“Family Bingo,” Ensign, June 1999, 73
When our family gathered from four states for a reunion, we got reacquainted by playing Family Bingo. To start, we took pencils and slips of paper and wrote down the good things happening in our lives. Many hesitated but quickly recognized an opportunity to update people about new interests, job promotions, and other accomplishments. The room buzzed with activity. We then gathered the slips of paper and put them in a bowl. Rick was appointed to draw the slips and read them.
We gave each person a Family Bingo card: a sheet of paper with a grid of 16 spaces. One of the spaces was marked “free.” In the remaining spaces each player wrote the names of any 15 relatives. Rick drew slips of paper from the bowl and read what was written on them. After guessing who it was, those who had the name crossed it off their cards.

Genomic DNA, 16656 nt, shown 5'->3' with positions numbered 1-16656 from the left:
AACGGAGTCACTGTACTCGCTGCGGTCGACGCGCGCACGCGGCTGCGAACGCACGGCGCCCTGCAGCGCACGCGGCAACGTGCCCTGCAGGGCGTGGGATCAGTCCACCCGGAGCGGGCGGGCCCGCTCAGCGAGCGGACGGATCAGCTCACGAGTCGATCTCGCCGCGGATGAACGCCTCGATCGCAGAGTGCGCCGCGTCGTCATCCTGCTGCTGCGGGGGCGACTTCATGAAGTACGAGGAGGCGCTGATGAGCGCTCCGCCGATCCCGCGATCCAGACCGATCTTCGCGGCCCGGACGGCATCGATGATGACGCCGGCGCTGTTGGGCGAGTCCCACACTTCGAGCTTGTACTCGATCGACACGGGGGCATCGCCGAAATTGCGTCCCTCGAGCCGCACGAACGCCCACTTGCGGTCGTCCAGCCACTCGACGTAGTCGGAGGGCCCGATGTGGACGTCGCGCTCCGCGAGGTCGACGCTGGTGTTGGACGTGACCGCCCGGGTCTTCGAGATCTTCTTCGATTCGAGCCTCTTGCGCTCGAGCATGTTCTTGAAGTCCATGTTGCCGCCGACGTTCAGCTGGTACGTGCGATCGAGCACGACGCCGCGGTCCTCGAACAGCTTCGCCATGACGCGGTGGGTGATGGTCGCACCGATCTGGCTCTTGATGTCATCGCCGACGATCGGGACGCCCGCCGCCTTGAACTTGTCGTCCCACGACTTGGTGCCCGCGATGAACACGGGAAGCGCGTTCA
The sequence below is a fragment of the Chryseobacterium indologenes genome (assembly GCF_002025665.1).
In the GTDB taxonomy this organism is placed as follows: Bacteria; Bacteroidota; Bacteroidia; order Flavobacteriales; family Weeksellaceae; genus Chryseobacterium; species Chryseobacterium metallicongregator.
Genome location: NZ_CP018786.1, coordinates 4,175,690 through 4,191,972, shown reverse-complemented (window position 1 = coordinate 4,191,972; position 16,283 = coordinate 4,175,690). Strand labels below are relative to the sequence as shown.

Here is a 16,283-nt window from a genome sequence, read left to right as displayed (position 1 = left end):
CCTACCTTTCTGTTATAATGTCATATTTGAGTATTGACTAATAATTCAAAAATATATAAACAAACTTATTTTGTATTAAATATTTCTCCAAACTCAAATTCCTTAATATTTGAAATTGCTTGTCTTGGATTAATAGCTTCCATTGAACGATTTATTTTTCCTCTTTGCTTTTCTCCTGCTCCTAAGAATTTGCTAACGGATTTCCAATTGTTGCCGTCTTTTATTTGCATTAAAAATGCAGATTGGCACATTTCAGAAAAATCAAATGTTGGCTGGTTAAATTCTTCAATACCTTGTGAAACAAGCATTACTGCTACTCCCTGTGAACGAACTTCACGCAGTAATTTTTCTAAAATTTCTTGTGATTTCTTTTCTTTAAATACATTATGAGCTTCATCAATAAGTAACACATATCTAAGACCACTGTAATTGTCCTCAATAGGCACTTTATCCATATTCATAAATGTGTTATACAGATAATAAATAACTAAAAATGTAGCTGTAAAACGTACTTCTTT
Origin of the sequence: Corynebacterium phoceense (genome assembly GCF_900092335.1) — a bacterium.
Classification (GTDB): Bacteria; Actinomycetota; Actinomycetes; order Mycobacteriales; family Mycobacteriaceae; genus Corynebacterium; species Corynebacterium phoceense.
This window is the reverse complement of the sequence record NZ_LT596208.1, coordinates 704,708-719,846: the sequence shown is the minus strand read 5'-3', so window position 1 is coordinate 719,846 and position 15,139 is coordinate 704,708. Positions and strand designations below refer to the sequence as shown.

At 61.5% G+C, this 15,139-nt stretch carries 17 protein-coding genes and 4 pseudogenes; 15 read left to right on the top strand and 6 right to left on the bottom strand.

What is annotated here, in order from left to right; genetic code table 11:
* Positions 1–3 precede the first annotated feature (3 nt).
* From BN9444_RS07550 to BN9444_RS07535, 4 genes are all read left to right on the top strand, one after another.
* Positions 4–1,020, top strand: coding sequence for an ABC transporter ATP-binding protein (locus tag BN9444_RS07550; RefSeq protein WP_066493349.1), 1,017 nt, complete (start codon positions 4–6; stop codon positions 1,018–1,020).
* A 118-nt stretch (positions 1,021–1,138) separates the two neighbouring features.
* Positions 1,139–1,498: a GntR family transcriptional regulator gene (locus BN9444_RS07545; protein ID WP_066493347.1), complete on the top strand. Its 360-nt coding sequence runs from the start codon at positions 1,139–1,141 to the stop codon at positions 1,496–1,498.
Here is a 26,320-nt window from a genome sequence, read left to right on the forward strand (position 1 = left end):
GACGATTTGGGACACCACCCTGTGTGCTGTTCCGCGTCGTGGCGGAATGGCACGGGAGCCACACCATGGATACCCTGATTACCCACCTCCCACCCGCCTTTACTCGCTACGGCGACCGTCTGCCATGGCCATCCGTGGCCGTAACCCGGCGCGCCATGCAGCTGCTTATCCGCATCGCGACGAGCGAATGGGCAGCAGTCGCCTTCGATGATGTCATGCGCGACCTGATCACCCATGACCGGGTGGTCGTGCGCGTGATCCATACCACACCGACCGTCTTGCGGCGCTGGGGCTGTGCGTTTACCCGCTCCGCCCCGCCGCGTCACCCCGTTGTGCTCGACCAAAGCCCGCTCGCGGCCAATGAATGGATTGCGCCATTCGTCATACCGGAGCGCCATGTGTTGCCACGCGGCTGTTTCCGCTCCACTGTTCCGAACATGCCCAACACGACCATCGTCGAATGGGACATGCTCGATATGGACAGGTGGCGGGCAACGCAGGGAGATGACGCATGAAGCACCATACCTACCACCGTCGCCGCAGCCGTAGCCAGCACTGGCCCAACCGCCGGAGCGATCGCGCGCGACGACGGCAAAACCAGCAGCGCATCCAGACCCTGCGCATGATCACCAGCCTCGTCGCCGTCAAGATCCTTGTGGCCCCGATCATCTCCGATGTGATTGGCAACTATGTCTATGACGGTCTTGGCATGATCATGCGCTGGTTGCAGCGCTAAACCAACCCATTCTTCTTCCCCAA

When we learned that two-year-old Jonathan knew the ABC song, we sang it with him. We hushed the room so Mike could tell how he taught his nonmember uncles to pray. We gasped to hear that Joe, an electrical engineer, had saved over 350,000 computer chips from the scrap heap. We laughed and cheered as the slips were read, and within 20 minutes we felt closer as a family.
When 10-year-old Justin declared himself the winner, family members responded with a chorus of, “Don’t stop! Let’s keep playing.” In short, Family Bingo was a winner.—Gayla Wise, Mesa, Arizona